And check th' usurping wave.
Convinc'd, in Nature's volume wise,
The imag'd truth I read;
And sudden from my waking eyes
Th' instructive vision fled.
$68. Christ's Passion: from a Greek Ode of Mr. Masters, formerly of New College. Pitt No more of earthly subjects sing;
To heaven, my muse, aspire;
To raise the song, charge ev'ry string,
And strike the living lyre.
Begin, in lofty numbers show
Th' Eternal King's unfathom'd love,
Who reigns the Sov'reign God above
And suffers on the cross below.
Prodigious pile of wonders! rais'd too high
For the dim ken of frail mortality.
What numbers shall I bring along?
From whence shall I begin the song
The mighty mystery I'll sing, inspir'd,
Beyond the reach of human wisdom wrought,
Beyond the compass of an angel's thought,
How by the rage of man his God expir'd.
I'll make the trackless depths of mercy known,
How to redeem his foe God render'd his Son-
I'll raise my voice to tell mankind
The victor's conquest o'er his doom;
How in the grave he lay confin'd,
To seal more sure the rav'nous tomb. Three days, th' infernal empire to subdue, He pass'd triumphant through the coasts of wor; With his own dart the tyrant Death he slew, And led Hell captive through her realms below, A mingled sound from Calvary I hear, And the loud tumult thickens on my ear, The shouts of murd'rers, that insult the slain, The voice of torment, and the shrieks of pain. I cast my eyes with horror up
To the curst mountain's guilty top;
See there! whom hanging in the midst I view!
Ah! how unlike the other two!
I see him high above his foes,
And gently bending from the wood
His head in pity down to those
Whose guilt conspires to shed his blood.
His wide-extended arms I see
Transfix'd with nails, and fasten'd to the tree.
Man, senseless man! canst thou look on,
Nor make thy Saviour's pains thy own?
The rage of all thy grief exert,
Rend thy garments and thy heart:
Beat thy breast, and grovel low,
Beneath the burden of thy woe;
Bleed through thy bowels, tear thy hairs,
Breathe gales of sighs, and weep a flood of tears.
Behold thy King, with purple cover'd round;
Not in the Tyrian tinctures dyed,
Nor dipt in poison of Sidonian pride;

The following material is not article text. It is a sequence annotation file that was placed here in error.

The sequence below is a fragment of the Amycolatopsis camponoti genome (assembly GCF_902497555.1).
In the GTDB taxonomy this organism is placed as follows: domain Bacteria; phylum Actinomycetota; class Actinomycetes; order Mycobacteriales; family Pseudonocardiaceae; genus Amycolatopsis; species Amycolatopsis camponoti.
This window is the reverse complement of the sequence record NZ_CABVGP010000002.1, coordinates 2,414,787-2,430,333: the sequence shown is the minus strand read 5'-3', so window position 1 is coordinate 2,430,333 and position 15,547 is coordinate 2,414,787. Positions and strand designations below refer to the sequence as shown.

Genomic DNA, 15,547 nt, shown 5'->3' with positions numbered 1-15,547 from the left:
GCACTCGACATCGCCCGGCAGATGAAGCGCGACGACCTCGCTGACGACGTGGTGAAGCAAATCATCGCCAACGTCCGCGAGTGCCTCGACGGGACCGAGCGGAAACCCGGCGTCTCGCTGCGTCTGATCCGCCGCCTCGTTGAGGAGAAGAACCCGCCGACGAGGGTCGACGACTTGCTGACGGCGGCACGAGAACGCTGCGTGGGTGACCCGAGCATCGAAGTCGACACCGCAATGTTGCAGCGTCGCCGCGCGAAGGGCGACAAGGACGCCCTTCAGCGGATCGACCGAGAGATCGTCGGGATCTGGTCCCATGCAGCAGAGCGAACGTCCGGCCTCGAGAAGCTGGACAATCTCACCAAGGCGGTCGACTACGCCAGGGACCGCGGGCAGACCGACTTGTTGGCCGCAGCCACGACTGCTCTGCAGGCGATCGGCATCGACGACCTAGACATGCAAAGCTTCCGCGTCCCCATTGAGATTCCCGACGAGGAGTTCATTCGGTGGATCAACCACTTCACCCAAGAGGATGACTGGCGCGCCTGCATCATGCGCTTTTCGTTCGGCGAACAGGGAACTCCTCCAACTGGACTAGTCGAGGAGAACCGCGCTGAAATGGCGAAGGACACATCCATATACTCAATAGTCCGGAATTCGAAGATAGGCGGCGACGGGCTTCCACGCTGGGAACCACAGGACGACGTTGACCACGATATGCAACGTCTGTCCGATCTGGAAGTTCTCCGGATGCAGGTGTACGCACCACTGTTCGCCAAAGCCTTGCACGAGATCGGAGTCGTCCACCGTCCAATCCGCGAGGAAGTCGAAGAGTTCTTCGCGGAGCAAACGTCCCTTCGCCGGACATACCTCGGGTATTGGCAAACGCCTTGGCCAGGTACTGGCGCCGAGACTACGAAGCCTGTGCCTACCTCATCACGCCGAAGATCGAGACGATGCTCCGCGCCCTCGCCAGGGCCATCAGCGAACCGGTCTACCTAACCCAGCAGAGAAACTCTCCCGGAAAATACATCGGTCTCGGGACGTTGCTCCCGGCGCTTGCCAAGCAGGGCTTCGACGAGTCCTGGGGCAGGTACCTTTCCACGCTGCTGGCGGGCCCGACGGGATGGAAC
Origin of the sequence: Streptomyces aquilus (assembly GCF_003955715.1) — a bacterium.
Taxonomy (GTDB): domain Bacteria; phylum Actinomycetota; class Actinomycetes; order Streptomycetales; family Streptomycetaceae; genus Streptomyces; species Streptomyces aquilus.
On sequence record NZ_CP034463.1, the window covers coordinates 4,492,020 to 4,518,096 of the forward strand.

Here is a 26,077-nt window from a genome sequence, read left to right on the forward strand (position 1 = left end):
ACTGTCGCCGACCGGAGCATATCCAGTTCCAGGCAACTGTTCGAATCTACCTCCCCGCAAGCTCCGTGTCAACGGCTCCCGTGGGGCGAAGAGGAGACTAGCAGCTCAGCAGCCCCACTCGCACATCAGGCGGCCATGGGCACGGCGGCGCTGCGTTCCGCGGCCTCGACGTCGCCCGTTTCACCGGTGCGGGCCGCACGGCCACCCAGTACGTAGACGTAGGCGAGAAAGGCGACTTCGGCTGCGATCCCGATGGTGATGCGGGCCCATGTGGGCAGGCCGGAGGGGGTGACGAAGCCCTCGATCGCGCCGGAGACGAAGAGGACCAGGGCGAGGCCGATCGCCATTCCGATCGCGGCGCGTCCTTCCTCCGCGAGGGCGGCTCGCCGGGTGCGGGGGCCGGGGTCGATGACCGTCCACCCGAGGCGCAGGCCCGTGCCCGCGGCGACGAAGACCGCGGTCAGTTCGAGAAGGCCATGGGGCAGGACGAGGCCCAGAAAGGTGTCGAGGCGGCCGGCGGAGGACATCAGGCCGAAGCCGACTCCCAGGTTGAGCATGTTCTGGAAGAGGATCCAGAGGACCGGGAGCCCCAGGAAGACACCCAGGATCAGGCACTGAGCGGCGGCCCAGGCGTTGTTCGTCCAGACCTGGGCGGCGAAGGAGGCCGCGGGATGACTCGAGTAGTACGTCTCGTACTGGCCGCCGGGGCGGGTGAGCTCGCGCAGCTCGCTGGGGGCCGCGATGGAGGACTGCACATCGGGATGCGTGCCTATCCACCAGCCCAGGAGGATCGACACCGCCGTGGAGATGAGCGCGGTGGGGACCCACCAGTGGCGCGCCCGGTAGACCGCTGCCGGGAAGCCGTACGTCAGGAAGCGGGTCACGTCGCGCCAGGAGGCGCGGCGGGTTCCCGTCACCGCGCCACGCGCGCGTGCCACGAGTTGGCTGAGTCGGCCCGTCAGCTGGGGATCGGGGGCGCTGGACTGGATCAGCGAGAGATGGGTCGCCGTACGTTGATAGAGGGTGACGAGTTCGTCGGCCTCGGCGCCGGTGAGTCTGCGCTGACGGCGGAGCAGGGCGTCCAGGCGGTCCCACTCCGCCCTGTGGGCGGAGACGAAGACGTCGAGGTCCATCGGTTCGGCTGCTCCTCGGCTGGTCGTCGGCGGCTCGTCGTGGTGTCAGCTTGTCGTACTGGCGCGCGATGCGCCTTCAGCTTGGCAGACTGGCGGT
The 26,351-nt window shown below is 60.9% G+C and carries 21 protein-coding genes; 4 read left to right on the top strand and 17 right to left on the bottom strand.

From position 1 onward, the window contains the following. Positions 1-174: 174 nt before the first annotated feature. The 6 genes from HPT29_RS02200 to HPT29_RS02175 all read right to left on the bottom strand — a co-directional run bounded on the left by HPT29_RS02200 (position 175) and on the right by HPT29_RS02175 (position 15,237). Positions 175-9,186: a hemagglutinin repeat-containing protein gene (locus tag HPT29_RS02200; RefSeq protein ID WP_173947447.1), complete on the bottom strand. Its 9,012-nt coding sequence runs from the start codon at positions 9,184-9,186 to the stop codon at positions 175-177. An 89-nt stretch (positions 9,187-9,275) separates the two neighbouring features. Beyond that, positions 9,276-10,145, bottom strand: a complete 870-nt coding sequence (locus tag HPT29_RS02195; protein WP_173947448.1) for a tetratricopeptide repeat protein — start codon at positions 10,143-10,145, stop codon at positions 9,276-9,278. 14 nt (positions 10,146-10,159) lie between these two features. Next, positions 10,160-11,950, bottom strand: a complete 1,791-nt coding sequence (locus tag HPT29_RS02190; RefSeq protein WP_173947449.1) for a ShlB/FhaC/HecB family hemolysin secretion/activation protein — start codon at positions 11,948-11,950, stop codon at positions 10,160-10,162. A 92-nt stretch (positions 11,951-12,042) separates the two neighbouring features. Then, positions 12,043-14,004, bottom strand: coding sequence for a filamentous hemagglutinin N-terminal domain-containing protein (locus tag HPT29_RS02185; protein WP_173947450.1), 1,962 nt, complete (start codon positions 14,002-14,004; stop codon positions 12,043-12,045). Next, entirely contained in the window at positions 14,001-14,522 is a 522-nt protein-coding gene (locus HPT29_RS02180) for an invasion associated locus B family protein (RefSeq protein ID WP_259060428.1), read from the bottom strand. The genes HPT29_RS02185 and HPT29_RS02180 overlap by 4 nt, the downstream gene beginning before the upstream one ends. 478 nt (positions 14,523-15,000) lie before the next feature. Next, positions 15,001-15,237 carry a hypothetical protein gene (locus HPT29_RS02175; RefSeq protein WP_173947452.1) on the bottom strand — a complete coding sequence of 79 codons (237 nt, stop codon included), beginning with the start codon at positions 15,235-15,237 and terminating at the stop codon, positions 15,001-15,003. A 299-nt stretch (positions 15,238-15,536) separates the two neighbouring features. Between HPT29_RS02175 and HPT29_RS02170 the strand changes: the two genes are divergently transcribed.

But in his own rich blood that streams from
Dost thou not see the thorny circled red? The guilty wreath that blushes round his head! And with what rage the bloody scourge applied Curls round his limbs, and ploughs into his side. At such a sight let all thy anguish rise; Break up, break up the fountains of thy eyes. Here bid thy tears in gushing torrents flow, Indulge thy grief, and give a loose to woe.
Weep from thy soul, till earth be drown'd; Weep, till thy sorrows drench the ground. Canst thou, ungrateful man! his torments see, Nor drop a tear for him, who pours his blood for thee?
Through all this deep surrounding gloom, The sober thought,
The tear untaught,
Those meetest inourners at a tomb.
Lo! as the surplic'd train drew near
To this last inansion of mankind,
The slow sad bell, the sable bier,
In holy musing wrapt the mind!
And while their beam,
With trembling stream,
Attending tapers faintly dart;
Each mould'ring bone,
Each sculptur'd stone,
Strikes mute instruction to the heart!
Now let the sacred organ blow,
With solemn pause, and sounding slow;
Now let the voice due measure keep,
In strains that sigh, and words that weep;
Till all the vocal current blended roll,
Not to depress, but lift the soaring soul.
To lift it in the Maker's praise,
Who first inform'd our frame with breath;
And, after some few stormy days,
Now, gracious, gives us o'er to death.
No King of Fears
Who shuts the scene of human woes.
Beneath his shade
The dead alone find true repose.
Then, while we mingle dust with dust,
To One, supremely good and wise,
Raise hallelujahs! God is just,
And man most happy when he dies!
His winter past,
Fair spring at last
Receives him on her flow'ry shore!
Where pleasure's rose
And sin and sorrow are no more!
$70. Veni Creator Spiritus, paraphrased.